On the west side of DC is Georgetown and it’s got pretty, old buildings but go to mass on the east side of the city - I’m not sure what you’d get if you went to Georgetown. And of course, you are in DC and can then visit all of the American cultural heritage that we have in that city (definitely try to get into the reading room of the library of congress) and although expensive, I really enjoyed visiting the National Spy Museum there, and of course the Smithsonian.


#17

[quote=Courtneyjo]Have you checked the ads in your local diocesan newspaper? Local folks who give tours often advertise locally. You could also ask your pastor. He may know of some, or know priests who act as chaplains on tours.
[/quote]

Believe it or not folks, my parish was astonishingly unhelpful :frowning:

So, here I am.

I’ve also thought of Rome, that’s a pretty obvious one.

Another I really wanna do is Oberammergau (Germany), but that only makes sense in 2010 (as they only do the promised play every 10 years)

I also finally found some other sites (dunno why it didn’t work yesterday when I Googled ‘Catholic tours’ and ‘catholic vacations’):

thecatholictour.com/ has quite a few options.

and some great links to tour companies and pilgrimage ideas (regina-tours is on here!) at:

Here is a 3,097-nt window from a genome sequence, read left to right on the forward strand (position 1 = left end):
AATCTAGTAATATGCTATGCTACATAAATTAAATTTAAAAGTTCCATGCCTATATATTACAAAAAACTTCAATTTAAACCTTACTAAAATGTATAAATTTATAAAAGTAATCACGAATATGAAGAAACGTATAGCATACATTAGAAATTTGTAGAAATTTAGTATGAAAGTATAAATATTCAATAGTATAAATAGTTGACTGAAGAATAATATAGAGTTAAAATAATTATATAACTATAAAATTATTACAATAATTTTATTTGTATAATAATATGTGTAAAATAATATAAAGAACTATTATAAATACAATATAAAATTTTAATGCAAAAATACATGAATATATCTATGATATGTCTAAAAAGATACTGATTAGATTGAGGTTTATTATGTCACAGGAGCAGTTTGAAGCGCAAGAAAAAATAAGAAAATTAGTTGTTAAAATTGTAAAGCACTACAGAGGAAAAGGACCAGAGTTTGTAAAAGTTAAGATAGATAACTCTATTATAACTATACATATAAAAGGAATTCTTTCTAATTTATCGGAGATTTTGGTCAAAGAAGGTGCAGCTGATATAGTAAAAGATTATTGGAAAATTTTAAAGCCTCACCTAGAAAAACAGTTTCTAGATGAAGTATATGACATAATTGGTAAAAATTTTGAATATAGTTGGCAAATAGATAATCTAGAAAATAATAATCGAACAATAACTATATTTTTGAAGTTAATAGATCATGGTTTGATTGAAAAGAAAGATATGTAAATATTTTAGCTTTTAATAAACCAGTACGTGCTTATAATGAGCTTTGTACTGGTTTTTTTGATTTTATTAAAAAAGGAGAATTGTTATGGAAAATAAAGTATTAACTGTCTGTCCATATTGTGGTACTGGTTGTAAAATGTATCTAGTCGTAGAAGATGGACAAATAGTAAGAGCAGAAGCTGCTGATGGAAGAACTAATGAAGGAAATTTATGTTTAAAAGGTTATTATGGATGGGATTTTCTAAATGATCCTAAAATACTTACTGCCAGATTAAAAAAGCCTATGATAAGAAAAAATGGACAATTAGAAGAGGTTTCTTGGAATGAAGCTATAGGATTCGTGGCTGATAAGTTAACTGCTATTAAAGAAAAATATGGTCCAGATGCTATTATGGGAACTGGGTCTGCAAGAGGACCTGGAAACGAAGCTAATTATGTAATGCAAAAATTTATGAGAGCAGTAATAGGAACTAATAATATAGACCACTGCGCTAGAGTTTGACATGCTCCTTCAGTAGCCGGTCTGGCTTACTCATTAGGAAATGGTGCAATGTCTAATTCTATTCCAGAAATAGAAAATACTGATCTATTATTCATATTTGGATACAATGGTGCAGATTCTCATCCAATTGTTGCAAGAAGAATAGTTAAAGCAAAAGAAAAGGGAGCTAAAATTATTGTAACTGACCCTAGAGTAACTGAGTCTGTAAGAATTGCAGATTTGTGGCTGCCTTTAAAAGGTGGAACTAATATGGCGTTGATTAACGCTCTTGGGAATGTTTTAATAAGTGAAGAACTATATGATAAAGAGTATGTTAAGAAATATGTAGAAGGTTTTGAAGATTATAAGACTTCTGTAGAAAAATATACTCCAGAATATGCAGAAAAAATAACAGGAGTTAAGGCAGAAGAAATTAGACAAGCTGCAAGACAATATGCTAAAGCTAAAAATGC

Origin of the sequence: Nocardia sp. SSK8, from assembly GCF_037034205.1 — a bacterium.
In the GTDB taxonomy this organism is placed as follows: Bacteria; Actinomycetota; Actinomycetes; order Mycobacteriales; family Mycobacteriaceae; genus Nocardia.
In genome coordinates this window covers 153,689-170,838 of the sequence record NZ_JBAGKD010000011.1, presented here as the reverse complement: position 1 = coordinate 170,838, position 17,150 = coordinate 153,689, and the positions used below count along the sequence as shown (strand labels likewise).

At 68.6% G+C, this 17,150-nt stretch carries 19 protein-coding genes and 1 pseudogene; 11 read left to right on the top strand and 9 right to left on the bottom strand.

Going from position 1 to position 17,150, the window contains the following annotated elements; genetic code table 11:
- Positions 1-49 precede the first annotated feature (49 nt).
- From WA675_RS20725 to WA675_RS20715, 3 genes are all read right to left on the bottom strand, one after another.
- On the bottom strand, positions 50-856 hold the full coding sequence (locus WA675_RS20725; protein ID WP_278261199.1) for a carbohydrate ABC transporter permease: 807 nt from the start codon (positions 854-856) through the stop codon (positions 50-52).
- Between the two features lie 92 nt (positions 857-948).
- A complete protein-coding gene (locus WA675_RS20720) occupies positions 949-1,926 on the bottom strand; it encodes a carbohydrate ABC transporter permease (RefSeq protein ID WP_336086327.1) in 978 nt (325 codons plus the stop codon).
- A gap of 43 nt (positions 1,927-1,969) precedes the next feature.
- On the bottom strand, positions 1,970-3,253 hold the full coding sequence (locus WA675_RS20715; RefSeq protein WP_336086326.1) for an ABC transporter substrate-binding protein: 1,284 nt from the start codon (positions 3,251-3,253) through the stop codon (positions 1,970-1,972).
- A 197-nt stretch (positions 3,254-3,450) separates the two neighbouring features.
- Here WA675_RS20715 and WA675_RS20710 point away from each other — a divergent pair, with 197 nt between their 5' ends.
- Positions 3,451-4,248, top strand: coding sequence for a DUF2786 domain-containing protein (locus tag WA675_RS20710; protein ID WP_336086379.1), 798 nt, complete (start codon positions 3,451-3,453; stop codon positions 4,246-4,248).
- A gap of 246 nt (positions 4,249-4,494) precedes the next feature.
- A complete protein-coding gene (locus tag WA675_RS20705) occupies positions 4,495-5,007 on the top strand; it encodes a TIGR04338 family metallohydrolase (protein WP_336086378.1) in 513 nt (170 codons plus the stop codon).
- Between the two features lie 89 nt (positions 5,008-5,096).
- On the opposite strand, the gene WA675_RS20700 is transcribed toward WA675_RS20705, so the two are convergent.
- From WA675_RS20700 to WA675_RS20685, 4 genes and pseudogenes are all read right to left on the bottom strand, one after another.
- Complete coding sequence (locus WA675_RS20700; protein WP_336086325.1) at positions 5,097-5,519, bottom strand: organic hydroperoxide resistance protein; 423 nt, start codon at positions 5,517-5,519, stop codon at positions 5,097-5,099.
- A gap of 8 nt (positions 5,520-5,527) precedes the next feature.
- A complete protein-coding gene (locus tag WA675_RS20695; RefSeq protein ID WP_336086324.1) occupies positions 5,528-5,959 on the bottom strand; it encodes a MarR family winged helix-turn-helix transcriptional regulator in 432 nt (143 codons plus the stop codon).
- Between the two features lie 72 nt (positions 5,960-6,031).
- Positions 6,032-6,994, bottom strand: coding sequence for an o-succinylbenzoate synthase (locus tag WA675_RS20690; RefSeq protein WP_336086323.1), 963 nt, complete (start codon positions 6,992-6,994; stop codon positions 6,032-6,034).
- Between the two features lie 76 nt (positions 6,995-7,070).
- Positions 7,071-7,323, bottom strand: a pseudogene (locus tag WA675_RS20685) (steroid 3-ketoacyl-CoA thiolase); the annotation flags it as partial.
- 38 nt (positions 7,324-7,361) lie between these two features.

catholicity.com/links/categories.html?catid=141

Keep 'em coming folks, the Holy Land trips are a magnificent idea.

Has anyone heard of this ‘little country’ (more a city state or principality perhaps) that is 100% monastic? It’s a little country dedicated to monasteries, and you can’t travel there without permission. Anyone heard of this?


#18

Answered my own question, it’s ‘Mt. Athos’:

inathos.gr/athos/en/

From the link:
“It has been divided into twenty self- governed territories. Each territory consists of a cardinal monastery and some other monastic establishments that surround it (cloisters, cells, cottages, seats, hermitages).”

It appears to be under Orthodox governance though :o:
“The Holy Mount is a self- governed part of the Greek state, subject to the…Ecumenical Patriarch of Constantinopole as regards its religious aspect.”

Odd, I’m completely sure I read a Roman Catholic writer discussing his trip there a year ago. Hrm…:confused:


#19

Vacation time is important as an antidote to “daily wear and tear in the frenetic course of modern life,” the Pope said. He suggested that the time away from work could afford opportunities for visiting friends and relatives, reviving “those human contacts that the pace of our daily lives keeps us from cultivating.” He added that the time would be ideal for visiting the sick and the elderly, helping to break their loneliness.

oliviaharis
Vacation Packages


#20

Two places I would definitely recommend. Italy with all of the Church history and places. Especially Rome and the Vatican Truly awe inspiring. Also Israel. More specifically Jerusalem and the Church of the Holy Sepulcher. There are many others, but if you have not been to these, I would put them at the top os the list.
Prayers & blessings
Deacon Ed B